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Isandhlwana Origin - NNH 'Discovery' Is The Wrong Way Round

Joined: 22 Nov 2017
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Location: U.K.
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Interesting point sort of in relation to Ron's take on events -

'A Soldier's Life And Work In South Africa' page 227

'The two troops sent to the hills on the left "to ascertain the enemy's movements" had proceeded three or four miles from the camp, when the troop on the ridge saw a party of Zulus driving some cattle away, and was ordered by Captain Shepstone to capture them. On moving forward a few hundred yards, the whole Zulu army suddenly showed up, advancing towards the camp.'

Now even if they were seen earlier sitting quietly and motionless by the Natal Carbineer vedettes, they were alert and on the move when seen by the NNH, before being 'discovered' by them.

Edward had no other reason to say this, hence lack of mention of being at the edge looking down into a valley, but instead, as mentioned on the plain later, along similar wording as this - 'they (the Zulus) suddenly appeared in front of the firing line only a short distance away'

There is a Zulu account saying they saw the horsemen up on the ridge, but not that the horsemen saw them too at this time, so quite possibly the account meant it was Zulu scouts, The cattle herders didn't actually disclose the fact the Zulu army was nearby, they merely ran when chased, the NNH unsuspecting else they would not have pursued them. It was the Zulus that 'discovered' the horsemen, not the other way about. It is fair to say then, it was just a matter of time before the Zulus were seen, so as with any other 'ambush' they let them get only close enough, then advancing being more at a sprint the moment the horsemen started approaching at speed no longer scouting for signs. A head-on 'collision', both sides rushing towards each other unseen.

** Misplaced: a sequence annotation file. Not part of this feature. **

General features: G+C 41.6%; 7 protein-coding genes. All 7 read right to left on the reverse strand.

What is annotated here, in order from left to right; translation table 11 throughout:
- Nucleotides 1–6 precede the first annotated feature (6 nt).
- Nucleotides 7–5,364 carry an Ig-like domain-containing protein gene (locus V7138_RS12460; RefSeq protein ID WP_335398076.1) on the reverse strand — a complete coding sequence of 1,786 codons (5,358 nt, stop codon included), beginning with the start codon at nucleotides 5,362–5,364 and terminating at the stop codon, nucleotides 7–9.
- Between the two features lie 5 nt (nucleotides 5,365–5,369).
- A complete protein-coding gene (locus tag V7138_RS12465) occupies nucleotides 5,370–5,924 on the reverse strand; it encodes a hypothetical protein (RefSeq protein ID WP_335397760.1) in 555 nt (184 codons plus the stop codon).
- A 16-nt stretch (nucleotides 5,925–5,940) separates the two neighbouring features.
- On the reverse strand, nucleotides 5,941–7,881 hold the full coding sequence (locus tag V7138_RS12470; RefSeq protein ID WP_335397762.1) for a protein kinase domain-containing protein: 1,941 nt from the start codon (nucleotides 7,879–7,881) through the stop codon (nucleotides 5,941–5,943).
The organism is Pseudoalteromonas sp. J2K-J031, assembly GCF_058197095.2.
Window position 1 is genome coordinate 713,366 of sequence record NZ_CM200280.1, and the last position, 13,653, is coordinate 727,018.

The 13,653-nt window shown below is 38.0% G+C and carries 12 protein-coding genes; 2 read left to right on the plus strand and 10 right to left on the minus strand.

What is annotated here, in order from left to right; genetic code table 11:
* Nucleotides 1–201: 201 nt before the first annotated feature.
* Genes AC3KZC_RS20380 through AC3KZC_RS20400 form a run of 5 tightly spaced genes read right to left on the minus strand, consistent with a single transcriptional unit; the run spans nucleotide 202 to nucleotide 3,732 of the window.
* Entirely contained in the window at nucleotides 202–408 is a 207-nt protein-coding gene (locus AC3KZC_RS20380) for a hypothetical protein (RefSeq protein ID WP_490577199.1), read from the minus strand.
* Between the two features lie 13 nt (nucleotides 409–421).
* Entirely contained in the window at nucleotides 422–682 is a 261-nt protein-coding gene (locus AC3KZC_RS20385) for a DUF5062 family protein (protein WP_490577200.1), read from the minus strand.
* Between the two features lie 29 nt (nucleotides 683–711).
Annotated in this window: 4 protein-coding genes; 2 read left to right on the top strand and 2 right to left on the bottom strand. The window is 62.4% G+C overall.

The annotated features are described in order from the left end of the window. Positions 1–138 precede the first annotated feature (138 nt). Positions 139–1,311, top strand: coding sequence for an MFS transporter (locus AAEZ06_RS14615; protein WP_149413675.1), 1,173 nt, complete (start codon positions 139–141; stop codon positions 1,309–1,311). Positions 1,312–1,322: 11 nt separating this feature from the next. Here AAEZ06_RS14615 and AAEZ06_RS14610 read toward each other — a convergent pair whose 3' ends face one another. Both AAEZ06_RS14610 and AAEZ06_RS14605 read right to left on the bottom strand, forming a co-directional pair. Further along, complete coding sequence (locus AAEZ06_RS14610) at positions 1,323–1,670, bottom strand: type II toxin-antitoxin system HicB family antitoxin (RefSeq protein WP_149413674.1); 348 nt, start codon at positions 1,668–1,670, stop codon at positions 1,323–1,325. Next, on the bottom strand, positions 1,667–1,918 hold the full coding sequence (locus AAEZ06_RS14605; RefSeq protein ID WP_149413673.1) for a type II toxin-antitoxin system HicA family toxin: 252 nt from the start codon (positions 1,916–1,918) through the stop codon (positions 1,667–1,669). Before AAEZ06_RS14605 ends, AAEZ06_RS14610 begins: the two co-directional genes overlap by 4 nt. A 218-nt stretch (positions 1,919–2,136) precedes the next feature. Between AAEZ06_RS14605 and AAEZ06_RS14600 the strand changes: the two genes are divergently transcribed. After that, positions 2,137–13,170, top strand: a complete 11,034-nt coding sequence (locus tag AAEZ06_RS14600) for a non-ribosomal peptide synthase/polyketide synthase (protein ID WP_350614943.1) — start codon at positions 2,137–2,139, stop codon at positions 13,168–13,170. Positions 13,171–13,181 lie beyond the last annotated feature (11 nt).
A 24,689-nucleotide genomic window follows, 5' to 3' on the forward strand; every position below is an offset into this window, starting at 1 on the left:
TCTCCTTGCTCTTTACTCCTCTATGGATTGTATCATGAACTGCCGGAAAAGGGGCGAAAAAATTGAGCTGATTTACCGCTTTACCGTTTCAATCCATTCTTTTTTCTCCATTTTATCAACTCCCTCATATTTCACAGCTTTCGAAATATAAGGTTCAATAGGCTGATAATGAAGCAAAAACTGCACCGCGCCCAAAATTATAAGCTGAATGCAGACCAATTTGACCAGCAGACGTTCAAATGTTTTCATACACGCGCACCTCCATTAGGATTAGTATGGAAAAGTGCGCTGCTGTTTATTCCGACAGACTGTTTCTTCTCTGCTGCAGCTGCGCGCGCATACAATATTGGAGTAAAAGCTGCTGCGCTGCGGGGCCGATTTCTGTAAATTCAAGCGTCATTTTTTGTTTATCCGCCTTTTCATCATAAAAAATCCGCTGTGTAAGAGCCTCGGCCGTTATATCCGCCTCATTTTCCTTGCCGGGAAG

Such an 'ambush' almost caught out Buller (not at Hlobane) but later in the campaign, if he hadn't felt that where the horsemen were heading was a trap.

It might have worked at Isandhlwana, but the Zulu Commanders couldn't initially control the warriors, they were too keen to fight rather than wait for the right moment, else the Commanders could have 'taken out' many of troopers had they rode right into their midst, at the very start of the engagement.
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Isandhlwana Origin - NNH 'Discovery' Is The Wrong Way Round
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